How can schools meet the climate change challenge?

Instead, our students’ only hope is to develop a robust ability to adapt to change. They are going to have to build their own house in a manner not seen in the developed world since the nineteenth century. Most of us inherited our metaphorical paradigmatic houses from our parents. They will inherit our legacy, but it will be a flawed one, and they will have to learn to rebuild from scratch in order to survive. Climate change and automation will put everything we assume about the way the world works in question. Our students need to have the necessary tools grapple with those kinds of questions.

What are the tools necessary for building? They are the tools of creative problem-solving, which is based on a foundation of critical thinking. They are the tools of design, iteration, and experimentation, which are based on a scientific approach. Our machines got us into the situation we are in. However, it is only through our ability to creatively use the next generation of machines that civilization can hope to survive. Our students need to know how to adapt, reinvent, and build upon these machines in order to be able to adapt to the world that is coming.

If anything, the last month of discussions have reinforced the urgency with which I have approached my tasks as a teacher and educational leader. Semester-long design challenges are the foundations of my survey government classes. Students are taught to develop creative solutions to intractable societal problems, learning critical skills along the way. While I don’t force my students down the climate change path, it is one of many options (including health, education, legal reform, and economic reform) from which they can choose. During the course of the semester they identify the challenges in their areas, investigate why government has failed to address them, and look at some possible ideal solutions. Their final portfolio is next-step strategies to their challenges.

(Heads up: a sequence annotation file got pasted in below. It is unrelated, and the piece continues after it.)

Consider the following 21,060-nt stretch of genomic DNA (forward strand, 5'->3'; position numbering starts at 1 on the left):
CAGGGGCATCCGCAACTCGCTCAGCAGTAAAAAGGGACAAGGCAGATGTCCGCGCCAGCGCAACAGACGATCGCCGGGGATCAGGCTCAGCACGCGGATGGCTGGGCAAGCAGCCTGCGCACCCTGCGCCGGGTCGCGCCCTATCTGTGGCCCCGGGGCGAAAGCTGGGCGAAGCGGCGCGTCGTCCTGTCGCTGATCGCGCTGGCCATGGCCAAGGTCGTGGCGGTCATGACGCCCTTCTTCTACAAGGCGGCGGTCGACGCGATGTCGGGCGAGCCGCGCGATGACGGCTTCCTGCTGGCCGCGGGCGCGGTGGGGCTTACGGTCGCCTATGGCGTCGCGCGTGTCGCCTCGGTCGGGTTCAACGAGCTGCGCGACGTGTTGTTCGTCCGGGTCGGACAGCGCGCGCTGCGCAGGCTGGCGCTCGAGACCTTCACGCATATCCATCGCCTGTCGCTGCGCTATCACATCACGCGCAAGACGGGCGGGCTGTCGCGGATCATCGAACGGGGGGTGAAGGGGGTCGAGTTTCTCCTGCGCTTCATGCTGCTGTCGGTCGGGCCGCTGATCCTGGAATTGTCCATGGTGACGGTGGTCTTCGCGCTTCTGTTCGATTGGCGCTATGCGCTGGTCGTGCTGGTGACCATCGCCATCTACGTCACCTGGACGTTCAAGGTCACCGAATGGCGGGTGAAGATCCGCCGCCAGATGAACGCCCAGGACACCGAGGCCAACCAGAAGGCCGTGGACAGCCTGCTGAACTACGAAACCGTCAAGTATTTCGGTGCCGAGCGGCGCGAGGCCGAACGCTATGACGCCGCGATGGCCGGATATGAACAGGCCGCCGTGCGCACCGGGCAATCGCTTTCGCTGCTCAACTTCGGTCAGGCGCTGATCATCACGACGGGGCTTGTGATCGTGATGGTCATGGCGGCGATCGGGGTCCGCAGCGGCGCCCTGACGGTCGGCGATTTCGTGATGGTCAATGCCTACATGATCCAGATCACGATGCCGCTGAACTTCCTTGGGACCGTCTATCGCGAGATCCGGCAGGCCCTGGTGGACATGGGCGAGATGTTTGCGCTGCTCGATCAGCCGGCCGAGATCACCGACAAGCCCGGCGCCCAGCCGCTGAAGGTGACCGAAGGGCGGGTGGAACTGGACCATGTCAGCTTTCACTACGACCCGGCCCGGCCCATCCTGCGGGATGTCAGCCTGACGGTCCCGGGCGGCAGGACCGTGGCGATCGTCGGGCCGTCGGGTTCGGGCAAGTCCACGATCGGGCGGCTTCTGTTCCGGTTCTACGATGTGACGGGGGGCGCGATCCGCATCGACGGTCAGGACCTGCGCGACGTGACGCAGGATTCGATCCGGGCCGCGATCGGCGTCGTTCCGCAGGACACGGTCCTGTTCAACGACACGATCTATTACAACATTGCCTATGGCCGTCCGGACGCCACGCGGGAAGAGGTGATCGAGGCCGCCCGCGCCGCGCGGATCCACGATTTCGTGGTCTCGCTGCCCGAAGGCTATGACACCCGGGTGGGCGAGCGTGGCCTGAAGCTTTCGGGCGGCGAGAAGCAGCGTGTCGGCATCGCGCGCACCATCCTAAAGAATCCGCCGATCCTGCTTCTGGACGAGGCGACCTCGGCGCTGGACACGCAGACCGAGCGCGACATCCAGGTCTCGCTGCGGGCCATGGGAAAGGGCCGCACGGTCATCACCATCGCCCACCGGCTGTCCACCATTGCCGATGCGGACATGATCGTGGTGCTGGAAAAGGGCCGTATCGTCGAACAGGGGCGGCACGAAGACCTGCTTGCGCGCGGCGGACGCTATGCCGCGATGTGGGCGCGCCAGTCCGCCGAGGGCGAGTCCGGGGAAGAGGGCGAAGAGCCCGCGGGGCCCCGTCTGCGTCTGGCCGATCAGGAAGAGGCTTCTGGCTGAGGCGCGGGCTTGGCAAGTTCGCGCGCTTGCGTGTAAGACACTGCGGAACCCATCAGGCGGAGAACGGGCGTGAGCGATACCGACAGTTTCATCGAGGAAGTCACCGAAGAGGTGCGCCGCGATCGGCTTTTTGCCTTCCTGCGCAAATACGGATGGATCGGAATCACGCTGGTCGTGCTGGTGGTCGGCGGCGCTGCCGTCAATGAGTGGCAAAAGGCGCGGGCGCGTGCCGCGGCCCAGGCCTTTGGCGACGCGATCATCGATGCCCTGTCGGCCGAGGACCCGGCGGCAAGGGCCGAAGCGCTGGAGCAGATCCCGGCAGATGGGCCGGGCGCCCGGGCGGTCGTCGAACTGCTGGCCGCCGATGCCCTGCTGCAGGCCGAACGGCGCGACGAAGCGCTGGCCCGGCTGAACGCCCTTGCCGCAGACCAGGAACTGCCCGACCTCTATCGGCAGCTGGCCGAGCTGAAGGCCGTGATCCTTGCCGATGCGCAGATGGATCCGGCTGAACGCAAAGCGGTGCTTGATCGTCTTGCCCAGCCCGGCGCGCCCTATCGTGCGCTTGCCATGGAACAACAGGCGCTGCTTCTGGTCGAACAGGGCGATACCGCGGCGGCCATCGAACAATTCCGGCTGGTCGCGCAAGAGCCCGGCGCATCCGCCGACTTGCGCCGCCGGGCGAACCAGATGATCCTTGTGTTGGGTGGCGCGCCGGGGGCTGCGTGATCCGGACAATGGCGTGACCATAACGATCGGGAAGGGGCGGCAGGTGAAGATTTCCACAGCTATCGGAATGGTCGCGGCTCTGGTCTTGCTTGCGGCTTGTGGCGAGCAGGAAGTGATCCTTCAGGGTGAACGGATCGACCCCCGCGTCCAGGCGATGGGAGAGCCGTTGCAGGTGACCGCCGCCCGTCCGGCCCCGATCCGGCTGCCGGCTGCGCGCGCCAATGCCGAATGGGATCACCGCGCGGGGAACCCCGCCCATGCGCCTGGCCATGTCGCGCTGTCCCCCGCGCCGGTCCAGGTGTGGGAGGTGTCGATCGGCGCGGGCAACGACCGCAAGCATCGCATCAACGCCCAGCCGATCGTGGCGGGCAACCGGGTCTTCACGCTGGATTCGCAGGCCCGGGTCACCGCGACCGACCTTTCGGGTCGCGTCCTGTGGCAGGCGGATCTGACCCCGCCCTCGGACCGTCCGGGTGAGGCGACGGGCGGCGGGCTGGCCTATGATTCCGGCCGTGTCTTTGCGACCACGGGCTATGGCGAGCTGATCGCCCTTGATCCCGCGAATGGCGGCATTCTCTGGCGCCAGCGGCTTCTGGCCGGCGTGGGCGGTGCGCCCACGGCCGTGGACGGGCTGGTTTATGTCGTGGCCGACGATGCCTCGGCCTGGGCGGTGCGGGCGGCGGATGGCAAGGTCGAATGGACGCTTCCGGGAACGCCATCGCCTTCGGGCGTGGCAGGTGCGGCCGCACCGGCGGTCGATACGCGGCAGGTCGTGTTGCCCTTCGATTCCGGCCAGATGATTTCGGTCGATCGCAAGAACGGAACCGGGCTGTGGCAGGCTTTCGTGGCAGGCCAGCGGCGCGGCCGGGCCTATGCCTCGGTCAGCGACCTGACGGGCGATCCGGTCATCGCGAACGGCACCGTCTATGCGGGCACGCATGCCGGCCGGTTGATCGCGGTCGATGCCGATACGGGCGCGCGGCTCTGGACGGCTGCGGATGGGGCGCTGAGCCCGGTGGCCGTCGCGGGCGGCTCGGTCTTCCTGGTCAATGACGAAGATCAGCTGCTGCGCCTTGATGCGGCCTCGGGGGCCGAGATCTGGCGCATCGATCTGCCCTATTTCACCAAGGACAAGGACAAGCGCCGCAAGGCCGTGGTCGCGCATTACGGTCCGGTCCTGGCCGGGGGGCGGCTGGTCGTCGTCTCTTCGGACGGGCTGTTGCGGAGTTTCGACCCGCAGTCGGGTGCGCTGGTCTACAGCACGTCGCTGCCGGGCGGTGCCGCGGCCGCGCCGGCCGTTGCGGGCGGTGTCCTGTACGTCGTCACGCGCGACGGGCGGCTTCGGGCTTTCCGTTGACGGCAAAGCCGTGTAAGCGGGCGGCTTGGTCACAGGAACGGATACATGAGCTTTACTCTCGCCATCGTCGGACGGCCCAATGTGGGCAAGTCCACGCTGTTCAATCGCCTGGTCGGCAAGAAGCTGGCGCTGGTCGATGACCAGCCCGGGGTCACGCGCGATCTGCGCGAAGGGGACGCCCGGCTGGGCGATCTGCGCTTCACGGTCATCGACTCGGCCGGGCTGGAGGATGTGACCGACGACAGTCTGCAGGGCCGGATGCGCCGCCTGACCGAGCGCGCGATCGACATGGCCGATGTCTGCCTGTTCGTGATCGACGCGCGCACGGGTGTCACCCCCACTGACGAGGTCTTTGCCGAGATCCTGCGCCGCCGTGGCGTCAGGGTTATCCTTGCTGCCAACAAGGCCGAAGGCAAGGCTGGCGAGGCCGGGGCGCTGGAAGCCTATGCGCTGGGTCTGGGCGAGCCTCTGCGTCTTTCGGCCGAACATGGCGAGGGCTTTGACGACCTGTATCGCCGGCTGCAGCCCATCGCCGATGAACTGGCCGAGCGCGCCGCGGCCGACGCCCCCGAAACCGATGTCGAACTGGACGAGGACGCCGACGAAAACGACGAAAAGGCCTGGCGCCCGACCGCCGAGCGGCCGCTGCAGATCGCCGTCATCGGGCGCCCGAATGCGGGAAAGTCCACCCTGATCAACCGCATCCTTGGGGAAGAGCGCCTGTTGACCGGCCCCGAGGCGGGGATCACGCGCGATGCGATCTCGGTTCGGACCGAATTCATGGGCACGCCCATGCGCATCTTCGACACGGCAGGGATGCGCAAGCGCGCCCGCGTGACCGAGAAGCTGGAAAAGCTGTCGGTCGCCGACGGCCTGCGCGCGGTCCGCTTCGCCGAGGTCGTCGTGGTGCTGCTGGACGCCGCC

Explaining climate change to our students is important, but no longer sufficient. We have to teach them how to develop the skills necessary to survive in this technologically-shifting and warming planet. Our challenge is to look hard at how you were teaching your students. The secret to our survival is locked up in their minds. It is time to deconstruct your teaching to help them reconstruct the world. It is the best thing you can do to prepare them for the unprecedented challenges that they will face.

About the Author:

Tom Haymes is a technologist, photographer, teacher, social scientist, project manager, and educational technology leader. He was design lead for Houston Community College’s West Houston Institute and is author of the forthcoming book Discovering Digital Humanity (ATBOSH Media). His website is ideaspaces.net and he tweets at @ideaspacesnet.